For many of us, half-term has hit the house like a sledgehammer to an ice block. One minute it was the May half term and the next minute summer holidays are here!
Suddenly, we are faced with (wait for it) OUR CHILDREN AT HOME!
As lovely as it would be, to take days off and bask in every school holiday with our children, for many of us it is neither financially viable or realistic.
But what should you expect in those holiday weeks and how does your normal week suddenly change?
I’ve sectioned a typical day as an example, showing your ‘normal’ working schedule (we will call this day ‘relief’) and how it compares to the ‘children’ working schedule when it is the holiday period (I’ve called this day ‘demand’).
Relief: The period when no-one else is up but is dedicated to your first ‘toilet break’ of the morning! A casual, ‘ease into the day’ period.
Demand: This now becomes your ‘cram everything’ into two hours’ period before the cave children get up demanding food and attention!
Relief: This is the time when the house starts to wake, breakfast is being prepared (aka cereal packet opened and poured), the washing machine is on and the house is full of action. Now, you have opportunity to start work and answer emails whilst sipping on your first coffee of the day.
Demand: This is now the time to test your multi-tasking by making breakfast, checking the weather to make sure the list of activities hasn’t been ruined by rain, relaying the itinerary of the day to the children, answering emails on your phone and drastically, swallowing gulps full of what is now, cold coffee!
Relief: By this time, you would have worked for a few hours, answered every email, made a list of tasks for the day, had a lovely, peaceful coffee and even put washing out to serve as your ‘break’ from the computer imprint.
Demand: Mid-morning time is like ‘morning’ never existed and everyone is hungry again. You, too feel ravenous and you can feel your hair start to fall out already. Washing has been crammed in the machine, food is being scavenged and the weather has dramatically changed and all the children are demanding your full attention. The computer at this stage, starts to gather dust.
Relief: Lunchtime is usually bypassed by an influx of projects with quick turnarounds. A quick snack is eaten at the desk and you are in that ‘zone’ to work continuously for the next three hours; occasionally changing the song list on YouTube to avoid that thud, thud music which slips in unexpectedly!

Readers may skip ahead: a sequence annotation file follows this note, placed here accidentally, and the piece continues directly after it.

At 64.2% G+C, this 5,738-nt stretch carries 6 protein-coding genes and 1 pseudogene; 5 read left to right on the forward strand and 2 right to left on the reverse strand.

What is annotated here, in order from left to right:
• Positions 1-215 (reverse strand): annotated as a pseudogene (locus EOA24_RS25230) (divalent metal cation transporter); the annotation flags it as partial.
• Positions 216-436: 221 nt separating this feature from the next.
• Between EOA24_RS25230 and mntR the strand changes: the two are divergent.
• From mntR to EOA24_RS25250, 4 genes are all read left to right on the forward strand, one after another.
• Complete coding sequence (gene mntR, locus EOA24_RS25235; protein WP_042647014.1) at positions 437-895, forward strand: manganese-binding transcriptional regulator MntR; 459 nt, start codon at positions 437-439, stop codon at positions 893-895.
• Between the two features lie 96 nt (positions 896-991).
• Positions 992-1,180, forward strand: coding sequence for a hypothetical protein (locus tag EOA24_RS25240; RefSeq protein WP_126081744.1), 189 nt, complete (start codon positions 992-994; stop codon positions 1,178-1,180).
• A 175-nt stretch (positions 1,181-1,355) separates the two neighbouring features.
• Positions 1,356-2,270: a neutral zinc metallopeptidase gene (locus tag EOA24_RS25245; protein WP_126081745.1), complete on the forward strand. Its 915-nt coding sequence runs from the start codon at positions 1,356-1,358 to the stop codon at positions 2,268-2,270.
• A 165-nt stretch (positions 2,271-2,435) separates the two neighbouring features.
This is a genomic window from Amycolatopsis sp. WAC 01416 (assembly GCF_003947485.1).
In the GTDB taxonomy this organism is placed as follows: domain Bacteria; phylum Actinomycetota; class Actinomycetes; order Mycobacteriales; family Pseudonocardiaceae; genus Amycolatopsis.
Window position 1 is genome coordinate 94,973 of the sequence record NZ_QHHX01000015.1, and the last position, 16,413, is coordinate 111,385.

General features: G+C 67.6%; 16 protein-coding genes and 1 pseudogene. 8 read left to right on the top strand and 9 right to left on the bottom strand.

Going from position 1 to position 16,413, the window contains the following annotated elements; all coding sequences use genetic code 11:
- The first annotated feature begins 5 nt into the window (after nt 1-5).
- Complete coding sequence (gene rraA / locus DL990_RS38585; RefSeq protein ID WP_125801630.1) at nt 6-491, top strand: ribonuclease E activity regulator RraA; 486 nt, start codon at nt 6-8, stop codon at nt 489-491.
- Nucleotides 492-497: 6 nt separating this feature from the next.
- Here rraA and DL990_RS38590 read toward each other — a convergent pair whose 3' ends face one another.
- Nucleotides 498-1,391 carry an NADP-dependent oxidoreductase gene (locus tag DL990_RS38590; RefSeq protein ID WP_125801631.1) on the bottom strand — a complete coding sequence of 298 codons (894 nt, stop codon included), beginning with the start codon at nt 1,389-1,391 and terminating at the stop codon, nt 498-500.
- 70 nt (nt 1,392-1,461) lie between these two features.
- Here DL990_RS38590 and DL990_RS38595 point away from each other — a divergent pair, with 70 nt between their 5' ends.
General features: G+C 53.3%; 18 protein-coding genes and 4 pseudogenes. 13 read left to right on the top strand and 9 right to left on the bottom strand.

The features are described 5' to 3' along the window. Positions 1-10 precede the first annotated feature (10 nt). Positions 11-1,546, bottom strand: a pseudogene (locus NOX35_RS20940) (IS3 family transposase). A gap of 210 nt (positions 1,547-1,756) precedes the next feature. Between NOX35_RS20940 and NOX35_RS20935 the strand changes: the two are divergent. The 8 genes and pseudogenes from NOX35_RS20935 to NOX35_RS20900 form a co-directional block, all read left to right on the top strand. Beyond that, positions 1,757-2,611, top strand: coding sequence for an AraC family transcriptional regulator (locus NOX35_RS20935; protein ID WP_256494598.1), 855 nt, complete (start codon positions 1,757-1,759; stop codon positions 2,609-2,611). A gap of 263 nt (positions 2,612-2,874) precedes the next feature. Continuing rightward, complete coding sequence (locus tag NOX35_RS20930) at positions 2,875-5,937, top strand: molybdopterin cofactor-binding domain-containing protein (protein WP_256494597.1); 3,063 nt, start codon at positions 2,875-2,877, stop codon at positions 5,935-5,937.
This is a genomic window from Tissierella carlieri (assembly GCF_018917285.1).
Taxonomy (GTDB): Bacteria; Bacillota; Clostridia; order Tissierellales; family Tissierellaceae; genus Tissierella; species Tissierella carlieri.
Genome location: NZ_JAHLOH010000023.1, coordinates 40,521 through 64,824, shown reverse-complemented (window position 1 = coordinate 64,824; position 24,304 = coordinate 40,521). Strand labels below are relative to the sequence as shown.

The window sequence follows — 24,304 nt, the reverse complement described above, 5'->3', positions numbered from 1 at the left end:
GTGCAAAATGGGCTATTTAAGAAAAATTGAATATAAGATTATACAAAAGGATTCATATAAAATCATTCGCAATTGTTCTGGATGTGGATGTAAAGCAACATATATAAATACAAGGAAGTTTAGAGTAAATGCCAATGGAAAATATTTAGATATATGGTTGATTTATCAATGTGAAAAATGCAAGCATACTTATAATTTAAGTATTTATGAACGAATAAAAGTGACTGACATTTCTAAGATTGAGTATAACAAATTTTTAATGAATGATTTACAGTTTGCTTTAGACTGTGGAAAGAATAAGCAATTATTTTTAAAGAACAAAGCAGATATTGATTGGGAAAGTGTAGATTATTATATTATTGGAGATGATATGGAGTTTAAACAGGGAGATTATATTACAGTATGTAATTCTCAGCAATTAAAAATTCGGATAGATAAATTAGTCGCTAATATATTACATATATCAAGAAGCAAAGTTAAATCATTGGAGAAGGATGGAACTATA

Demand: The fridge is suddenly empty from the piranhas who had demolished the contents within the first two hours of being up. The children are now bored, hungry and in a house full of toys, have nothing to do but argue, whine and are worse off than any other child in the world. The computer has now shut down by itself.
The in-between mid-afternoon:
Relief: This is the period when it is in the middle of lunch and a potentially long afternoon. If you have a small child or just had a baby, this is often referred to as ‘nap time’. This is that period when you suddenly need that burst of caffeine to get you re-motivated for the afternoon and you find yourself soaring with innovation (aka sugar).
Demand: This is film time.
Relief: At this point you are tying up the last of the immediate projects, assigning schedules for the next day, answering more emails and compiling a list for tomorrow’s events.
Demand: Still film time.
Relief: It’s nearly over – dinner is on, children playing (nicely together), clients have responded in positive form to jobs completed earlier in the day and the world looks promising.
Demand: Everyone is hungry and going crazy! Children are ratty from watching a whole film together, food is being demanded (and it has suddenly dawned on you that you forgot to get the meat out for tea), phone is buzzing with emails, sounding like a police siren at top volume and the computer has decided to ‘update’.
Relief: Everyone eats and listens to each other’s relay of the day’s events.
Demand: Everyone eats in silence.
Relief: Work has been temporarily put on hold until children are bathed, kissed goodnight and left reading before bed.
Demand: Children have now been bathed, kissed goodnight and left reading before bed. You on the other hand, have collapsed in a starfish position on the bed.
Relief: Work has now resumed and mind is fully active to start, action, and complete tasks that were set for tomorrow! Excitement is running at high speed and you are feeling great at how productive you are being!
Demand: The bed is feeling so comfy and inviting that to pry yourself from starfish position is becoming more and more difficult.
Relief: At this point you are dying down for the evening, happy at everything you have accomplished and everything that is left to do, has been listed so that you can wind down for the evening and relax with a good film or book.
Demand: At this point you are snoring (in same starfish position with clothes on).
The washing is still in the machine.
Tomorrow…. Rinse and Repeat!
Article written by Emma Gillies
Make a Cup of Tea Ltd